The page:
home Operating System Will Windows 10 really cost $119 to upgrade? How about Freemium?

Will Windows 10 really cost $119 to upgrade? How about Freemium?

The one-year free upgrade possibility to Windows 10 is about to come to an end. On July 29th, one full year has passed since the launch in 2015, and after July 29th, the operating system is set to cost $119 if you wish to upgrade then. But will Windows 10 really cost $119 to upgrade?

The goal for Microsoft was to have 1 billion users in the second to third year of launch. At the end of March, over 270 million users had upgraded to Windows 10 or purchased a new computer with the operating system. So it is not unlikely, that by July 29th, Windows will have achieved a third of its goal – meaning it were just about on track to reach its goal in the three year timeframe.

 

 

But without the free upgrade, especially Windows 7 users will not be compelled to obtain the newest operating system (especially after they have refrained to do so for a whole year). Additionally, it is doubtful that Microsoft will keep the momentum up it had during launch – in the first month alone, Windows 10 was installed 75 million times. It is not unlikely that the monthly installs will decrease more over time.

So should Microsoft make Windows 10 free for a longer period of time (or keep it free completely)?

Microsoft would make itself uncredible if it did so. Why would anyone preorder any Microsoft product anymore if there were the chance that Microsoft would lower the price in the last minute? There have been speculations that Microsoft would keep the upgrade free, but that is unrealistic.

If Microsoft does not reach its install target in the timeframe it set itself, it is not the end of the world. The target was very bold in the first place, so the chances of it being met were not that huge anyway.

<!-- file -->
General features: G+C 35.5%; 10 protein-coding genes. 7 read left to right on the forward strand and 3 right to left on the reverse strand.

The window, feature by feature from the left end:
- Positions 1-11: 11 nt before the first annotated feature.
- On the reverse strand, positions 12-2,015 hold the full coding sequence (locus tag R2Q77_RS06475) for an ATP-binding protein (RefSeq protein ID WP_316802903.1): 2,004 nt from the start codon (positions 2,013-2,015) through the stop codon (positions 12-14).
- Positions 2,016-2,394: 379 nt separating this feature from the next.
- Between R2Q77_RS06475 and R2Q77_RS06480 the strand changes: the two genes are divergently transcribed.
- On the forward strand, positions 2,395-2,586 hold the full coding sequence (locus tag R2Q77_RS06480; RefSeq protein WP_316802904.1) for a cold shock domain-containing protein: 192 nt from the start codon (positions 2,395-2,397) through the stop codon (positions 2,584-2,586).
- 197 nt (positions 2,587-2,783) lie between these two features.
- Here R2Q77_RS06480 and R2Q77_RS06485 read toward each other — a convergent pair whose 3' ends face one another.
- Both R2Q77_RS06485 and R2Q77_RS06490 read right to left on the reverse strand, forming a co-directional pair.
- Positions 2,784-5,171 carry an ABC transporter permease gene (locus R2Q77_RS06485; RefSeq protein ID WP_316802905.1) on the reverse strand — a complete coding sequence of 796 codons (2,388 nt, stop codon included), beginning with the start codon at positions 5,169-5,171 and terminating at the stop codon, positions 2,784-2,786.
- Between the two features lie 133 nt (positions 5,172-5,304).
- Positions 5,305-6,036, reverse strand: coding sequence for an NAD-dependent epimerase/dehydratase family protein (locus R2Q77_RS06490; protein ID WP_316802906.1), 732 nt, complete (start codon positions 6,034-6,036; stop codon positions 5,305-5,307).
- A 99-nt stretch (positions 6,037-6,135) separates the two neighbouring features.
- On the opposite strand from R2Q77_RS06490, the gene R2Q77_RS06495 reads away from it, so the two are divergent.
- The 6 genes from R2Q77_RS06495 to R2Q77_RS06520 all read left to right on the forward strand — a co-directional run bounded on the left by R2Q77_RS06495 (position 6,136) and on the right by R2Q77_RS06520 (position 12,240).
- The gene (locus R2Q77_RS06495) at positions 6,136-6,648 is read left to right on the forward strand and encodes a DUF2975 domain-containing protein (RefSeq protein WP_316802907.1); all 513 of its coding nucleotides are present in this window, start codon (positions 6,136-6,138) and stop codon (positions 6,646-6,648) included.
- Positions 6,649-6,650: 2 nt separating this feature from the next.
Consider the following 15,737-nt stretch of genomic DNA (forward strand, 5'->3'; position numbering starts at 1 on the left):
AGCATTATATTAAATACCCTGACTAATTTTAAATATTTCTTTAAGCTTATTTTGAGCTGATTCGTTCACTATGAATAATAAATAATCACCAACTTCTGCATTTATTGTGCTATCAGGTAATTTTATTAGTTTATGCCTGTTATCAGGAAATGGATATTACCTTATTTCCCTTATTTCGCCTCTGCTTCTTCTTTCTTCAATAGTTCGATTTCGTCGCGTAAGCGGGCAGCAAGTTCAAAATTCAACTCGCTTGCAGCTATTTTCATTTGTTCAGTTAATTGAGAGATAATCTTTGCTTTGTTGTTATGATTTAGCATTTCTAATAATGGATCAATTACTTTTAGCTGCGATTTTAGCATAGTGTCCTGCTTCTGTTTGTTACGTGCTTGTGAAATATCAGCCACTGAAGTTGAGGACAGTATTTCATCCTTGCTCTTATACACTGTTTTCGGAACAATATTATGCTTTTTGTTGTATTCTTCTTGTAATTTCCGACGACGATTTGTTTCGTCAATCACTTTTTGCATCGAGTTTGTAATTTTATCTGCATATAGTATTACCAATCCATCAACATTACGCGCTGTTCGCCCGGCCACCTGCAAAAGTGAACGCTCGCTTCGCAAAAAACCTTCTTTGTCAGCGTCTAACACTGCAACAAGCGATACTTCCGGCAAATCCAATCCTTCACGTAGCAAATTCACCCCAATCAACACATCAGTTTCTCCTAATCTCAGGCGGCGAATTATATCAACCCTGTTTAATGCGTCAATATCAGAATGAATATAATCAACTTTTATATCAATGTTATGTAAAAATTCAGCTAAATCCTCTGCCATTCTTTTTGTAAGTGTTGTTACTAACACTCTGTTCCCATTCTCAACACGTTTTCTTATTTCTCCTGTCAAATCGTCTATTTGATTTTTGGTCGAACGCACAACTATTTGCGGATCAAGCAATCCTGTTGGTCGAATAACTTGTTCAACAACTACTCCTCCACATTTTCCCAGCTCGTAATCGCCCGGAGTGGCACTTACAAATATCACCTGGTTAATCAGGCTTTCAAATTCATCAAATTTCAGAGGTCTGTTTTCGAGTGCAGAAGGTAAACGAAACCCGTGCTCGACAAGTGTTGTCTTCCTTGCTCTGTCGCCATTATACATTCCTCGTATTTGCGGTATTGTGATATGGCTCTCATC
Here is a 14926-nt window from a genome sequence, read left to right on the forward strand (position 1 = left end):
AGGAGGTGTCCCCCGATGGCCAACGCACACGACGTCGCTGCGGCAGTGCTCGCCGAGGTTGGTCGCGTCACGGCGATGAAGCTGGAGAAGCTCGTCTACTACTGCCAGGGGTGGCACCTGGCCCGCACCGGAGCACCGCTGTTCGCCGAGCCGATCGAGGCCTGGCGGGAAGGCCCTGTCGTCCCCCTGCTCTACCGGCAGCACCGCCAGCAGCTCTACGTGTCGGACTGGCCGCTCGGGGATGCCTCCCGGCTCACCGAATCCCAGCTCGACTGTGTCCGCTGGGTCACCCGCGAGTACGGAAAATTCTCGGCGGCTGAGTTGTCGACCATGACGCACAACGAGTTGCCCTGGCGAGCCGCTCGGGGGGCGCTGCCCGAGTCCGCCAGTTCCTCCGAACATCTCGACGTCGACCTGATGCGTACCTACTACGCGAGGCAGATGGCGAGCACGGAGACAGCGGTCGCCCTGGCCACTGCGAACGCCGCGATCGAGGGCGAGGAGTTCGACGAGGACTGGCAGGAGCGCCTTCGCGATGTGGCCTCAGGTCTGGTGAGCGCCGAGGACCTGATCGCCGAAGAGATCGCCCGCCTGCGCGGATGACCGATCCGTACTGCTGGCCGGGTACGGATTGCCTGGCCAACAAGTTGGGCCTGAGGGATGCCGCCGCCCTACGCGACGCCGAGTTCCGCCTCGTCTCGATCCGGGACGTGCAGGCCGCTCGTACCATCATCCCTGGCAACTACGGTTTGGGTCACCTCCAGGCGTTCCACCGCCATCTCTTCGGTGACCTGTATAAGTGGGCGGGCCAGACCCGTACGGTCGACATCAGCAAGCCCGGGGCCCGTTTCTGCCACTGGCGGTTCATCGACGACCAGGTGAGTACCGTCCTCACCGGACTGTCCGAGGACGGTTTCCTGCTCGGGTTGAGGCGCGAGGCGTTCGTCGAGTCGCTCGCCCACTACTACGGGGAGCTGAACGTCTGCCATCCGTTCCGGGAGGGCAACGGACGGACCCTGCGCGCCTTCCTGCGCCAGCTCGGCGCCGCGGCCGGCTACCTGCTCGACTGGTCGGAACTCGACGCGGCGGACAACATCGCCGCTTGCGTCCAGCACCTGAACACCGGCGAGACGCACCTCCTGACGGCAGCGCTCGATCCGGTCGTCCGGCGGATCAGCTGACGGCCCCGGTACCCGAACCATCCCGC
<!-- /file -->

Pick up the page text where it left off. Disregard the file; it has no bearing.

Possibility for a freemium operating system?

What would be interesting to see if Microsoft considers another option. What has not really been done before would be a freemium operating system model. Of course it would be quite difficult to implement, and also difficult to convey to customers, but let’s entertain the thought for a minute.

The core of the operating system would, of course, be free. And it should of course remain functional. The typical incentives that freemium apps use are not going to work. No person wants to be limited in their usage (e.g. only 20 emails from Outlook per day) when on the computer.

But what is possible is doing something similar to Google Drive. Windows is moving towards the cloud as well, so extra storage space online would be a nice feature people may be willing to pay for. The convenience of Google Docs is also something Microsoft has recognized. So the idea is not that far fetched. Depending on the usage, extra storage space might cost a bit more. Additional file security would be convenient as well, and definitely something users are seeking, now that more and more data is stored remotely on servers, instead of on the local drive.

Another possibility for Microsoft to monetize its operating system could be premium add-ons and updates. Some functionalities of the operating system are really only necessary for a small part of users. For example, Microsoft has the command terminal, but also Powershell. Powershell is a more advanced command terminal, and is intended more for experienced users. The type of features which most users do not really need could be subject to payment. The example with the command terminal is certainly not ideal, since there are a number of open source operating systems out there which developers would favor because they are completely free. But encryption could be an example of a feature which not all users are using, but those who do would probably pay for it.

 

 

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